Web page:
Robert aimed his cane at the other robber guarding the passengers. The man was already turning, shouting something. The cane was hot and Robert pulled the trigger and, with an explosion of steam and sound, a ball of lead hit the robber full in the chest, sending him to falling backwards with a scream of agony.

“What the—” The last robber came from the train, pulling his handkerchief from his face and looking at the destruction before him in amazement. He screamed in agony as Miss Hattinkin speared him in the stomach with her umbrella and, as he bent over, she hit him again, hard on the back of his head.

As though the world had paused to draw breath, everybody started chattering at once. Men and women alike checked themselves for injuries after the explosion, and congratulated each other on what they had just witnessed. A few of the children ran over to the twisted shell of the steamtrack and began to climb all over it. Some of the robbers shook their heads, consciousness slowly returning, and tried to sneak away into the bushes.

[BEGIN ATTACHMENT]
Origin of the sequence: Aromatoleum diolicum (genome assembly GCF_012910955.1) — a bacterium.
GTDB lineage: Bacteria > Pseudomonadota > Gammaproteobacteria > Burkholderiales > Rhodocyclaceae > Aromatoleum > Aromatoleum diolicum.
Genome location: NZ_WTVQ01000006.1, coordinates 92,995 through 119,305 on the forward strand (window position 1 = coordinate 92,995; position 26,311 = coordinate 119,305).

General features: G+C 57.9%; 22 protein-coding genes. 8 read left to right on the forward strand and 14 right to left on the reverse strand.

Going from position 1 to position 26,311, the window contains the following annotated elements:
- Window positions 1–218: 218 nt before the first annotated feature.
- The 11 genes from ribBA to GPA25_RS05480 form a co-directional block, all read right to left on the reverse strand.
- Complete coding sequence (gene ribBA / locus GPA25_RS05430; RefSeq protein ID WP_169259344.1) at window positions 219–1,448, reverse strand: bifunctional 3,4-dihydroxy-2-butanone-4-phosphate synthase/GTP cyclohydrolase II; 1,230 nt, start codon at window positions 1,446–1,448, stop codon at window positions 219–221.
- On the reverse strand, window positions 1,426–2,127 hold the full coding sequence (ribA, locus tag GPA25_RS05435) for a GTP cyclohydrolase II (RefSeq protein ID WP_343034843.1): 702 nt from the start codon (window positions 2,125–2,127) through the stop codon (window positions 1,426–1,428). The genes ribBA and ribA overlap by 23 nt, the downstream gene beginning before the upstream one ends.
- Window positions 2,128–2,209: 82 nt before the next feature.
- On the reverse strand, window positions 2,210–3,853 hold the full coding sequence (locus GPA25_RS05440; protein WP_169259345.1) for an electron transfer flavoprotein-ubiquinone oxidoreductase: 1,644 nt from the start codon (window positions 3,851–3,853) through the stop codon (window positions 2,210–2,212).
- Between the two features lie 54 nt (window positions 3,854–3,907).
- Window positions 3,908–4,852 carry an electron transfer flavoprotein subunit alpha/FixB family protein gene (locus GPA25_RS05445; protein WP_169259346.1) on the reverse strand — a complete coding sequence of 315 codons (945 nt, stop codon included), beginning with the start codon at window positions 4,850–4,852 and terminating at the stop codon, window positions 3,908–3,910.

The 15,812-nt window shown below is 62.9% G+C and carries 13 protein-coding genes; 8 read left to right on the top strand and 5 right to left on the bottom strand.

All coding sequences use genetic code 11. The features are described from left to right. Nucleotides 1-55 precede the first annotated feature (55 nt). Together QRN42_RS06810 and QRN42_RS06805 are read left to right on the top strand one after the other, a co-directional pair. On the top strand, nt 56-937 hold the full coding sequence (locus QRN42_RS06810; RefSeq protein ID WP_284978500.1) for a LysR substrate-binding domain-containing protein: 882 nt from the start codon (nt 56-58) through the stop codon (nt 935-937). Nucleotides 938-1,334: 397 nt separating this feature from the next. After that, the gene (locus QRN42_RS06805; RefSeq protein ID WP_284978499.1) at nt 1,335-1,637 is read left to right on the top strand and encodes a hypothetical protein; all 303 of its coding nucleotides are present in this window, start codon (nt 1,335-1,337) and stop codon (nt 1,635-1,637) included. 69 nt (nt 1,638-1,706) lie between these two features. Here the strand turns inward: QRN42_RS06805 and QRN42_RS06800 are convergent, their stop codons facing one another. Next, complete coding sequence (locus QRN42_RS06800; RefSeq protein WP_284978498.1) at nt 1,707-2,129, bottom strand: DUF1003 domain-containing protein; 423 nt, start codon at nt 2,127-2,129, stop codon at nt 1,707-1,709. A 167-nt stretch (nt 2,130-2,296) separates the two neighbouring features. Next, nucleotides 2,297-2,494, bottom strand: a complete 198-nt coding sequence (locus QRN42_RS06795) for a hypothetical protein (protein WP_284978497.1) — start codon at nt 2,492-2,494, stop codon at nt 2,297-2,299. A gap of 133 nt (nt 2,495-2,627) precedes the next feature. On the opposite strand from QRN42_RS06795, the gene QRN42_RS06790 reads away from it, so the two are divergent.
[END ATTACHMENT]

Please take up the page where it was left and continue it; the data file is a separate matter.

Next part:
“Thank you, thank you,” Robert said as men and women came to shake his hand. He looked at the flying machines, still and silent in the field.

Excited chatter still filled the fields as the passengers collected their belongings and began to file back onto the train. Laughter echoed all around, relief and shock on every face, smiles wide.

“Mr Fairweather?” Miss Hattinkin was the last one on the steps, holding onto the brass rail, steam already beginning to rise around the wheels beneath her.

Robert looked again at the flying machines, waiting. He remembered the terror of that last crash, of being shot down at Kettering; but now he could also remember the thrill of soaring through the skies, of seeing the world far beneath spread before him, the rush of speeding through the clouds, steam billowing behind.

He smiled. “It was a pleasure, Miss Hattinkin, but you were right, I have no place in Liverpool. You should go and meet your husband.”

Miss Hattinkin smiled and stepped off the train. Her black boots were muddied and her green skirts brushed the grass. “Actually,” she said, “I think I might have bought the wrong ticket as well.”

Robert smiled and lifted the door of the flying machine.

Mark Rookyard lives in Yorkshire, England. He enjoys running long distances and writing short stories. His work has appeared in Every Day Fiction, Acidic Fiction and Saturday Night Reader.

About Gerry Huntman

spec-fic writer and publisher

Posted on December 31, 2014, in Edition and tagged , , , , . Bookmark the permalink. Leave a comment.